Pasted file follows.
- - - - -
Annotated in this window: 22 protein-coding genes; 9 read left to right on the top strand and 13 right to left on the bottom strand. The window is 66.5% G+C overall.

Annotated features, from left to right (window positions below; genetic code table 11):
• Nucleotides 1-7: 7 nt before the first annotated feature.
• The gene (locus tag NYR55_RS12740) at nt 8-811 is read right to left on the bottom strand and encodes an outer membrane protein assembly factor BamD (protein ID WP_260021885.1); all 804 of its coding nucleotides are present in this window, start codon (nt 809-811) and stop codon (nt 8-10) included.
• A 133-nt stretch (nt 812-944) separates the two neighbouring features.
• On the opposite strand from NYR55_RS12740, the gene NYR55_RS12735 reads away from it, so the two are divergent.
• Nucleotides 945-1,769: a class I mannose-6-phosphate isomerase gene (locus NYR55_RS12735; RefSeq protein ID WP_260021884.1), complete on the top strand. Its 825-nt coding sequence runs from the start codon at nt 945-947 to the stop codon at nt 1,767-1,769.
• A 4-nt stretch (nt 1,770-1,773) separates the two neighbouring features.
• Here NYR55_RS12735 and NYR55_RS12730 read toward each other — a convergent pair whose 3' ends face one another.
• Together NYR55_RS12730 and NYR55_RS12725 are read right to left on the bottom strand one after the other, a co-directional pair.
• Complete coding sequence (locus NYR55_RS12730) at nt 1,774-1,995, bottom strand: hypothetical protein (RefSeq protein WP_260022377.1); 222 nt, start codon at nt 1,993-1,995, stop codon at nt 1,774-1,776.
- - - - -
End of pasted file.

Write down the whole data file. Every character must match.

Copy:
Annotated in this window: 22 protein-coding genes; 9 read left to right on the top strand and 13 right to left on the bottom strand. The window is 66.5% G+C overall.

Annotated features, from left to right (window positions below; genetic code table 11):
• Nucleotides 1-7: 7 nt before the first annotated feature.
• The gene (locus tag NYR55_RS12740) at nt 8-811 is read right to left on the bottom strand and encodes an outer membrane protein assembly factor BamD (protein ID WP_260021885.1); all 804 of its coding nucleotides are present in this window, start codon (nt 809-811) and stop codon (nt 8-10) included.
• A 133-nt stretch (nt 812-944) separates the two neighbouring features.
• On the opposite strand from NYR55_RS12740, the gene NYR55_RS12735 reads away from it, so the two are divergent.
• Nucleotides 945-1,769: a class I mannose-6-phosphate isomerase gene (locus NYR55_RS12735; RefSeq protein ID WP_260021884.1), complete on the top strand. Its 825-nt coding sequence runs from the start codon at nt 945-947 to the stop codon at nt 1,767-1,769.
• A 4-nt stretch (nt 1,770-1,773) separates the two neighbouring features.
• Here NYR55_RS12735 and NYR55_RS12730 read toward each other — a convergent pair whose 3' ends face one another.
• Together NYR55_RS12730 and NYR55_RS12725 are read right to left on the bottom strand one after the other, a co-directional pair.
• Complete coding sequence (locus NYR55_RS12730) at nt 1,774-1,995, bottom strand: hypothetical protein (RefSeq protein WP_260022377.1); 222 nt, start codon at nt 1,993-1,995, stop codon at nt 1,774-1,776.